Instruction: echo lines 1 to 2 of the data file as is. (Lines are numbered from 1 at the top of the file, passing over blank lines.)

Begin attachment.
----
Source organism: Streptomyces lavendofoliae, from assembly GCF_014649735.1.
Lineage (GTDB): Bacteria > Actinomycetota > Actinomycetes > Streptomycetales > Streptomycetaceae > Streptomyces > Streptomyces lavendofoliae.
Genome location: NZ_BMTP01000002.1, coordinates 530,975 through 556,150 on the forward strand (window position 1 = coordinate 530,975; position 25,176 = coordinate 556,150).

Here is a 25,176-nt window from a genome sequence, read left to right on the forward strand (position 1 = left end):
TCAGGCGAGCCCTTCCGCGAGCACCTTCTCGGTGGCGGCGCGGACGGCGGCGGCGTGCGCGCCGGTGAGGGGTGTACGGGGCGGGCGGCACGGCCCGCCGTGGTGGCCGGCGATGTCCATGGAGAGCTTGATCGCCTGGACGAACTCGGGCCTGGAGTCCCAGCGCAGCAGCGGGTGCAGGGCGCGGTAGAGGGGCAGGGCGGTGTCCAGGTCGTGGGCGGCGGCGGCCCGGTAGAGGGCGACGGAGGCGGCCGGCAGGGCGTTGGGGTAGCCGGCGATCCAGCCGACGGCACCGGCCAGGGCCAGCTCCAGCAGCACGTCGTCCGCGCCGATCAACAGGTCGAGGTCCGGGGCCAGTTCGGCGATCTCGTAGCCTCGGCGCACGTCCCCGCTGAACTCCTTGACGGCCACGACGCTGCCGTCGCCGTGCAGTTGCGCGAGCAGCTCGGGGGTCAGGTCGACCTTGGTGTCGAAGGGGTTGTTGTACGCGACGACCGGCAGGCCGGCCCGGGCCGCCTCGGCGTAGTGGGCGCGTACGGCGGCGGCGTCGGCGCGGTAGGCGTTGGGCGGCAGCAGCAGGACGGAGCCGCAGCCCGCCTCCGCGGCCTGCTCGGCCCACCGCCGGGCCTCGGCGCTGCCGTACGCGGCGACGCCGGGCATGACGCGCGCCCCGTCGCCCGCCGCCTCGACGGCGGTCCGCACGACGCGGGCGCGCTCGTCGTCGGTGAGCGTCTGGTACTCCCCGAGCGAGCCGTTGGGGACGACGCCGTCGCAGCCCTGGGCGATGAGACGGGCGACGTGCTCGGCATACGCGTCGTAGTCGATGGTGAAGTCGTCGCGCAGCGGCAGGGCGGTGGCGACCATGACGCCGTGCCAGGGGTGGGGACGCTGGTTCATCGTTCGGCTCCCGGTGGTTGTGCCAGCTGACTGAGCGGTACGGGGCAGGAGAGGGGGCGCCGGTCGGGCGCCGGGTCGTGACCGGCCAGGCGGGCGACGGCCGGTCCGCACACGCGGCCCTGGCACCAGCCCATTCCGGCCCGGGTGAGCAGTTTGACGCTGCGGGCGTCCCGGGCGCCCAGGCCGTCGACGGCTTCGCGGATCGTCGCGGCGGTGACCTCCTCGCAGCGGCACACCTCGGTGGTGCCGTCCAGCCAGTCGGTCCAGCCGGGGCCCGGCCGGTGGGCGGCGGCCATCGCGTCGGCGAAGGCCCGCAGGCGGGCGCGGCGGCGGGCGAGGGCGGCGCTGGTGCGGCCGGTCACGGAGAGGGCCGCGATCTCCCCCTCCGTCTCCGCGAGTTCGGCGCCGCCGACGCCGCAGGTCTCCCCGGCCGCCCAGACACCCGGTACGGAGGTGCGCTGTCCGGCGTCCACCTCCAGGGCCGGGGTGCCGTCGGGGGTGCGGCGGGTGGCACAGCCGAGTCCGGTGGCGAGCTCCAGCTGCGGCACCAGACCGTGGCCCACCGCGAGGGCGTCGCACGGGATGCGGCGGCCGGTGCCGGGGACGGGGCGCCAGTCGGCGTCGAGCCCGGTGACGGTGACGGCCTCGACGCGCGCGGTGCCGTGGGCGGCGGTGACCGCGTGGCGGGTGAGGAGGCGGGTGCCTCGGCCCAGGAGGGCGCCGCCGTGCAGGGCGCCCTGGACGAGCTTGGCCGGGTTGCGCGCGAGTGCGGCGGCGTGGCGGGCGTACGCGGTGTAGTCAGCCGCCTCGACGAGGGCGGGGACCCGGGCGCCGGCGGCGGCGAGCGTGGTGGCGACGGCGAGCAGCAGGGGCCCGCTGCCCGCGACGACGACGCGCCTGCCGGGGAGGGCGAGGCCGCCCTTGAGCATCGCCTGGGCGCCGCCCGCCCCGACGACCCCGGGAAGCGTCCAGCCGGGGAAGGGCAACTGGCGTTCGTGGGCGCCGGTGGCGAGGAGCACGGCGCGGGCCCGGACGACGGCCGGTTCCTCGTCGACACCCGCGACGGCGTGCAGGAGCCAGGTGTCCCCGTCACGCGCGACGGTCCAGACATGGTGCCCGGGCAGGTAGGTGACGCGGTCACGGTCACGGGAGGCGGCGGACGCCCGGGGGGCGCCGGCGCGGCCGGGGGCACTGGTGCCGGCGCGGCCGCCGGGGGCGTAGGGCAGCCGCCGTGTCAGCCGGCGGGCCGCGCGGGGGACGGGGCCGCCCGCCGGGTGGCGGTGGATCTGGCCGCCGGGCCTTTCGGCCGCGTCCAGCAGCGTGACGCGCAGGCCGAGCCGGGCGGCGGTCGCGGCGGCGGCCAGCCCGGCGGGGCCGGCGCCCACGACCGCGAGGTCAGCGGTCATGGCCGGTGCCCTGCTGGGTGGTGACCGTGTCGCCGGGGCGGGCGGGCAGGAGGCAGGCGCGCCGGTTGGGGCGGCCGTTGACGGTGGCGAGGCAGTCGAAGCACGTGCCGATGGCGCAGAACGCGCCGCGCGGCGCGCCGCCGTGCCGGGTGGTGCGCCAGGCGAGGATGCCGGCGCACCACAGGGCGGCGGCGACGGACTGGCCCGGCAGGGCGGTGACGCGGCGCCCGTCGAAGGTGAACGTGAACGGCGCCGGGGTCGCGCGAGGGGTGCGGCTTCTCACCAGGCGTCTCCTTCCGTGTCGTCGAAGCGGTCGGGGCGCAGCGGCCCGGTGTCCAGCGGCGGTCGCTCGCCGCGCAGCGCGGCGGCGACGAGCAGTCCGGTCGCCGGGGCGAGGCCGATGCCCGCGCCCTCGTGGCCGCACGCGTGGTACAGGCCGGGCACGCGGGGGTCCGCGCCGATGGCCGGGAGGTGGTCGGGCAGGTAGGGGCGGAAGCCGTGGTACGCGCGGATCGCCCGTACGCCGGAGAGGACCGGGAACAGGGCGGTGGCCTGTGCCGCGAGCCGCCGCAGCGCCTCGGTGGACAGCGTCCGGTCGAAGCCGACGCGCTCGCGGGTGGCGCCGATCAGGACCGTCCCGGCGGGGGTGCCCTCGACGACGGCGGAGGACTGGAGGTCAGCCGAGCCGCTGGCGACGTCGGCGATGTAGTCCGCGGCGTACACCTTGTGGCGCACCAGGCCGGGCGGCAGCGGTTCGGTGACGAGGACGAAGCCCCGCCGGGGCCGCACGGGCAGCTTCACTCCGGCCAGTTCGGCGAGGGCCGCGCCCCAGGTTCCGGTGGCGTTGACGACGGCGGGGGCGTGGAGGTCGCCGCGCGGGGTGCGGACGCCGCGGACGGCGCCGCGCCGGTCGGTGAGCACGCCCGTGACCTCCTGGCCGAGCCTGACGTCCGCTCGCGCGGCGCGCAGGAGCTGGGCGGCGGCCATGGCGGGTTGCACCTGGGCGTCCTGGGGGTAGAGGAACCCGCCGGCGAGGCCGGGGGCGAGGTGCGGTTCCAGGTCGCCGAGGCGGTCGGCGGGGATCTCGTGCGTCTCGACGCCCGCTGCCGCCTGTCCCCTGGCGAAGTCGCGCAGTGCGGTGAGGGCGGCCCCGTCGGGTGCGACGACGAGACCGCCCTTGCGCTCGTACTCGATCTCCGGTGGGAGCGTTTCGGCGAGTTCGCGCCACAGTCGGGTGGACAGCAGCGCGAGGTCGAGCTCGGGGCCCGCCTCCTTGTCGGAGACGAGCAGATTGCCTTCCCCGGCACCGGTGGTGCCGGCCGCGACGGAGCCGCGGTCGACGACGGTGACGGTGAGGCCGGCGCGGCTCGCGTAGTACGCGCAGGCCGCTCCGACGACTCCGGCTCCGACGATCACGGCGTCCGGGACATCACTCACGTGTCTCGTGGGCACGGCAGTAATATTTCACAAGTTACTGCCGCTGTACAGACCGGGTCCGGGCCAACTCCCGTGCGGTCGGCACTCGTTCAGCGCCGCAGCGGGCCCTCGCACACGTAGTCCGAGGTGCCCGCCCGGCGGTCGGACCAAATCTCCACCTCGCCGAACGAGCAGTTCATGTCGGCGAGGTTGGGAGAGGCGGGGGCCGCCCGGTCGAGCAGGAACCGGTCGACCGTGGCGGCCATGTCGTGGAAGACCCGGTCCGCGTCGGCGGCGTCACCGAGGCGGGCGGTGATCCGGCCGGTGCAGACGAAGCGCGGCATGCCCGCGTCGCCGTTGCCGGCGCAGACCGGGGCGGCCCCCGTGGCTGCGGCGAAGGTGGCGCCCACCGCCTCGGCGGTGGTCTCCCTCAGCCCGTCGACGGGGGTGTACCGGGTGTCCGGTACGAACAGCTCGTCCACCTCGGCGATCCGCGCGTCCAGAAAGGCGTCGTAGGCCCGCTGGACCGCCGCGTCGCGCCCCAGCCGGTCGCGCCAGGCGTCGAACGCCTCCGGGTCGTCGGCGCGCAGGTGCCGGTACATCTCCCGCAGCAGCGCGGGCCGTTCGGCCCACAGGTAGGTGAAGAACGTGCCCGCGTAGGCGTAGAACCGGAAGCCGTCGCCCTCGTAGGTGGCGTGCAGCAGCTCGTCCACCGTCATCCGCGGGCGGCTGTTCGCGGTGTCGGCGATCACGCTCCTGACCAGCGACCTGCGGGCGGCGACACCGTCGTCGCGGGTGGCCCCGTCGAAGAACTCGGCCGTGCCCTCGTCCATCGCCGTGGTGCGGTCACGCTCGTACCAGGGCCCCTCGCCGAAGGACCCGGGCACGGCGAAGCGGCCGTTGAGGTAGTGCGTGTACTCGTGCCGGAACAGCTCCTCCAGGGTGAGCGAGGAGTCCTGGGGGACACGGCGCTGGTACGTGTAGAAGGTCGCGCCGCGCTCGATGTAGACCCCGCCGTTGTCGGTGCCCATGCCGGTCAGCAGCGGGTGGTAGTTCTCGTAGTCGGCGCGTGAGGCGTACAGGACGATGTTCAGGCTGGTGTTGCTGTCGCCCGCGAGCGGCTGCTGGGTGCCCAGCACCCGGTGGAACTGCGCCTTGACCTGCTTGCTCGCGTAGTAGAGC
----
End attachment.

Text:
Source organism: Streptomyces lavendofoliae, from assembly GCF_014649735.1.
Lineage (GTDB): Bacteria > Actinomycetota > Actinomycetes > Streptomycetales > Streptomycetaceae > Streptomyces > Streptomyces lavendofoliae.